By MARGIE NETZEL - firstname.lastname@example.org
JEFFERSON — The wind howls around the tiny camper on Brown Road, gently rocking the temporary shelter back and forth.
The sway of the camper has become routine for Vicky and Charles Kidd, who lost their home in a fire on Jan. 14. The Kidds now live next to the charred shell of their burned-down home — a constant reminder of their loss.
“Some days I just don’t have to words to describe how hard this has been,” Vicky said.
The smoke alarms went off in the Kidds’ home on Brown Road in Jefferson at 3:20 a.m., but there was no smoke in the air, Vicky said, but she peered into the electrical outlet and saw little flickers of fire.
“It didn’t seem like much,” she said, “but we knew, obviously, that fire in the wall was not good.”
With the smoke alarms screaming, Vicky and Charles assessed the situation. Vicky woke up her 4-year-old granddaughter and ran outside for safety as Charles tried in vain to extinguish the fire.
“I got us out the door and turned around and saw that the whole house was full of fire,” she said. “There was nothing we could do — the house was totally consumed. We are honestly lucky to be alive.”
The goal, Vicky said, is to either buy a trailer or build a modular home on the land, so at least they can stay on their property.
The Kidds will host a benefit potluck dinner on March 2 to help raise funds and get them out of the little camper for good. The meal will be held from 5 to 11 p.m. at the Dorset Community Center and will include food, a deejay, raffles, a silent auction and door prizes.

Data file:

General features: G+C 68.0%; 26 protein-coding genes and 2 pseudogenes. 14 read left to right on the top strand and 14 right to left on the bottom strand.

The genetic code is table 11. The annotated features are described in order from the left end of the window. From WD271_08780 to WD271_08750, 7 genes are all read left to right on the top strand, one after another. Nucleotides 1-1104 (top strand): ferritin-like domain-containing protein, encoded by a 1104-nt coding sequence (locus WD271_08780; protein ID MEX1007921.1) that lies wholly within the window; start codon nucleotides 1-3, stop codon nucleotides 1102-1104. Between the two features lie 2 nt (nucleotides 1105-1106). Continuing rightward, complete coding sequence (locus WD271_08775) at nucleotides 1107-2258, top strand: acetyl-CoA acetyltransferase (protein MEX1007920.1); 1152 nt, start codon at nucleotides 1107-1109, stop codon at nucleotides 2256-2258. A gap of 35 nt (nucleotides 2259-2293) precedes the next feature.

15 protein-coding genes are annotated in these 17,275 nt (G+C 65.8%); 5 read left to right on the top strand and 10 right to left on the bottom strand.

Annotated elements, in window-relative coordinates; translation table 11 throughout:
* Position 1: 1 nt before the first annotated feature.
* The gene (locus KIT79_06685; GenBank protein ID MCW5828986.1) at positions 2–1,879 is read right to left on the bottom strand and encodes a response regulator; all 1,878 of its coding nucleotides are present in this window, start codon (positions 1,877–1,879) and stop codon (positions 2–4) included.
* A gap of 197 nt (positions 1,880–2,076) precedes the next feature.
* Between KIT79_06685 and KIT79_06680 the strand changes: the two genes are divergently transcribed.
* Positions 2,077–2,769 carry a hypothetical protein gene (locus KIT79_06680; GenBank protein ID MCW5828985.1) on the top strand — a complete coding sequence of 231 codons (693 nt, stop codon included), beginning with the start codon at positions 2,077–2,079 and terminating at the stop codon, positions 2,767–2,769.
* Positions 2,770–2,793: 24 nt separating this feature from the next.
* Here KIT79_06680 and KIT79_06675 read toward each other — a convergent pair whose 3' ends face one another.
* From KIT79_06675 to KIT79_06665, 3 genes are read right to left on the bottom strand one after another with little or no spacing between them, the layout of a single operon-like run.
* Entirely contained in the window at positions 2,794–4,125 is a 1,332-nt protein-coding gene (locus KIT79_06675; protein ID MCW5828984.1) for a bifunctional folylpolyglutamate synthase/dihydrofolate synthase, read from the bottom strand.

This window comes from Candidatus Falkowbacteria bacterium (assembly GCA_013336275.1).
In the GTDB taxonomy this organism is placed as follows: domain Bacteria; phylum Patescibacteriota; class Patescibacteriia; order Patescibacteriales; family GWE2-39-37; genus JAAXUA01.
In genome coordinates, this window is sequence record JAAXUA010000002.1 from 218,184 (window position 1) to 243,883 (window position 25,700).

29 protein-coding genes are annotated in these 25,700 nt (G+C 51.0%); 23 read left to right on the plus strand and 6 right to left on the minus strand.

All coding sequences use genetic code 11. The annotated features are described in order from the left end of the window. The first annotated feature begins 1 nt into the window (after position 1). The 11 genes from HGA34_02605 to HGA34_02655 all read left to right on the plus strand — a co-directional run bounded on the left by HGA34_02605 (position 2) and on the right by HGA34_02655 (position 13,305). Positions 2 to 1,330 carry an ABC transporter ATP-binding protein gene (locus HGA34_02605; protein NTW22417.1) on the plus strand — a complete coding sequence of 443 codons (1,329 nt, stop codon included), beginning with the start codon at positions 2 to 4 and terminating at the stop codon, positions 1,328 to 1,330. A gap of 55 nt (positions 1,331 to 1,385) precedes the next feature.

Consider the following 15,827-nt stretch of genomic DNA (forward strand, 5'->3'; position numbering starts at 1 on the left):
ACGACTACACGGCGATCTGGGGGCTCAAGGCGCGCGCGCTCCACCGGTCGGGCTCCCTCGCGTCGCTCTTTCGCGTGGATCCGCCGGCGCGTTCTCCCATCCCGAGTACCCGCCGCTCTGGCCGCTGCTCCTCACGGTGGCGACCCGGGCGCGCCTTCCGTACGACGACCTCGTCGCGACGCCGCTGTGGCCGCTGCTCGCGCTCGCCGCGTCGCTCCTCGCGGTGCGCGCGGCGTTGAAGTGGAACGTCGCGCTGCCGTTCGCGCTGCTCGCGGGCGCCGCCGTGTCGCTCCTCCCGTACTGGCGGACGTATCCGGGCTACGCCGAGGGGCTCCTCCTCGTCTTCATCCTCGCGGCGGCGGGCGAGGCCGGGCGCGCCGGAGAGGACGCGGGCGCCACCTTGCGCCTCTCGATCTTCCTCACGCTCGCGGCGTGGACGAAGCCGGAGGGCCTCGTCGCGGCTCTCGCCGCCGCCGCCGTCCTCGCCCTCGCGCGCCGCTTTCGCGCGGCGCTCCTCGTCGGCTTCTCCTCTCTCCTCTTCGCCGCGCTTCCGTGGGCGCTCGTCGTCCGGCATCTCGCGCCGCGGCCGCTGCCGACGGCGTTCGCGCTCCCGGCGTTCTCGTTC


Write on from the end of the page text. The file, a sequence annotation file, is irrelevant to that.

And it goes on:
“A lot of local businesses have donated to the raffles and the auction and the door prizes,” Vicky said. “We are so grateful for the support. The community has been so gracious.”
Cost for the dinner is $15 per person for advance tickets and $20 per person at the door. Tickets are available at the Jefferson and Geneva locations of H&R Block.
Vicky Kidd said her house was insured, but only for the mortgage, and didn’t cover the replacement of the house or any belongings.
“When we say we lost everything, I mean we lost everything,” she said. “The insurance adjuster came out and said that there was not an inch of the house that wasn’t touched by fire.”
There is a catch in Vicky’s voice when she remembers her destroyed wedding photos, her family heirlooms and other irreplaceable treasures.
“Of course there are things that we just can’t replace,” she said. “But we believe that God got us out of that place alive. There was no smoke because it was all in the walls. The fire was literally in the rafters. We are just grateful to be alive because it really is amazing that we got out in time.”